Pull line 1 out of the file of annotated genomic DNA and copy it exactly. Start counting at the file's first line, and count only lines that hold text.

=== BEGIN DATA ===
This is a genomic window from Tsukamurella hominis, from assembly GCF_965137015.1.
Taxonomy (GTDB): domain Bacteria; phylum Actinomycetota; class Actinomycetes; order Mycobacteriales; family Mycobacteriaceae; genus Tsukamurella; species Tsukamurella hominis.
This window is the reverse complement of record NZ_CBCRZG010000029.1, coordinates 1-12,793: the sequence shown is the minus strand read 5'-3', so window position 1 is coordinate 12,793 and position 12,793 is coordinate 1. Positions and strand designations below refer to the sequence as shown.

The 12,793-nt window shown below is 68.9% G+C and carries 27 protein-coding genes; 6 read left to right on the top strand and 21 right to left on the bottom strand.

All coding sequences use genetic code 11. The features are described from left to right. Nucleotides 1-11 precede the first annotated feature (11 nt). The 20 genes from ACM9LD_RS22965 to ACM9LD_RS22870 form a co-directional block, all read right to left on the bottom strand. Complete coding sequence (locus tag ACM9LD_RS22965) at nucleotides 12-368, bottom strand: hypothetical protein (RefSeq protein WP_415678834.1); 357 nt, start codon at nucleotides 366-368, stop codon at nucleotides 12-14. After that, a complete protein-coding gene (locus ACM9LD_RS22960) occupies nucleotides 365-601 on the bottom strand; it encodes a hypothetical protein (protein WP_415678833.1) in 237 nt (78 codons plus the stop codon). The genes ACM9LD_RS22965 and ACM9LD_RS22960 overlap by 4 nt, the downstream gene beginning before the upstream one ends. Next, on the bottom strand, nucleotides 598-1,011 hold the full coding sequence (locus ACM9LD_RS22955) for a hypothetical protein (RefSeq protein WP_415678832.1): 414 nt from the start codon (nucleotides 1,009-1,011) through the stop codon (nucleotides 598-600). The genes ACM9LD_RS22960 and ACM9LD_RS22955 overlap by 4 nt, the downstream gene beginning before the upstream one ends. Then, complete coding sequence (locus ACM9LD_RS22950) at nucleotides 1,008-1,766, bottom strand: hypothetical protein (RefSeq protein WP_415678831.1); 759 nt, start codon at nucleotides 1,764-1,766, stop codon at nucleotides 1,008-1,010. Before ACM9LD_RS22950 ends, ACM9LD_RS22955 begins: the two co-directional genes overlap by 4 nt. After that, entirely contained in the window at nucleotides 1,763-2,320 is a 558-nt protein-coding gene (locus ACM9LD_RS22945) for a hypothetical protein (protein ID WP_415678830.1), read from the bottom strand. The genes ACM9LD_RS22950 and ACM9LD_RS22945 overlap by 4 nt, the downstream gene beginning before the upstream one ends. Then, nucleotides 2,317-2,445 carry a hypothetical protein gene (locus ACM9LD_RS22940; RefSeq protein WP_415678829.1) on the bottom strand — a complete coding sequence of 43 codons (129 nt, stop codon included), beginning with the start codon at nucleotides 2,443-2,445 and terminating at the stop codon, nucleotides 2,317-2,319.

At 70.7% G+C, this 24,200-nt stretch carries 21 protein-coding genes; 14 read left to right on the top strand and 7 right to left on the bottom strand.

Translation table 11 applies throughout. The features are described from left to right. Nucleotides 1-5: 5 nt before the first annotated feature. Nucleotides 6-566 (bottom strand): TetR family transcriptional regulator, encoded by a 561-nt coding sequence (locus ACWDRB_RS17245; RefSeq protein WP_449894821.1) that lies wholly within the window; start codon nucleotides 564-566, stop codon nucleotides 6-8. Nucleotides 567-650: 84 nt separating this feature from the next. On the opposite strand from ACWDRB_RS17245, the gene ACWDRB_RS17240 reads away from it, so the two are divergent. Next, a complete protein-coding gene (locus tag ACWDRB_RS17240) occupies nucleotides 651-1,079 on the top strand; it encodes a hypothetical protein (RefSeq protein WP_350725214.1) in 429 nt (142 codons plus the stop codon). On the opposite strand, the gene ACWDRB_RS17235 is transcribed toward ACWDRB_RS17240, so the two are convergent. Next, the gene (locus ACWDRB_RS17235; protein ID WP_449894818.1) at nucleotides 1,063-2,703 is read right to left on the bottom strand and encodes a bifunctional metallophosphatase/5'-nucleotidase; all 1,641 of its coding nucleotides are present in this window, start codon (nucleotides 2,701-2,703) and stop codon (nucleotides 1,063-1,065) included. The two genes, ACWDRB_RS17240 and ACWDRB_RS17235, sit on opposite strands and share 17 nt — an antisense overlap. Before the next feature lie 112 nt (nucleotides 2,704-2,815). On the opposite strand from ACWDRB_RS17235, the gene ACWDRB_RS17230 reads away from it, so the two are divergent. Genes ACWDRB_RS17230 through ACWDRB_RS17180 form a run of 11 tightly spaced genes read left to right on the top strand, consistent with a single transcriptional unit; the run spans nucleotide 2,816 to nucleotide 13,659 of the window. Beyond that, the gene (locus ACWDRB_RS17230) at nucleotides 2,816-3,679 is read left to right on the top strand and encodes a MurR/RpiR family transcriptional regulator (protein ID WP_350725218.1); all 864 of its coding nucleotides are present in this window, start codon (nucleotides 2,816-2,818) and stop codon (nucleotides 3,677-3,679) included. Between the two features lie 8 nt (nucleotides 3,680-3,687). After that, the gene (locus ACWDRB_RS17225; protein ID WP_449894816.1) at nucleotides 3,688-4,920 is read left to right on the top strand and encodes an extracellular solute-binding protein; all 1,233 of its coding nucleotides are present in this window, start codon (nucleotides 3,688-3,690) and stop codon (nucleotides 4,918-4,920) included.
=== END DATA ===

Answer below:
This is a genomic window from Tsukamurella hominis, from assembly GCF_965137015.1.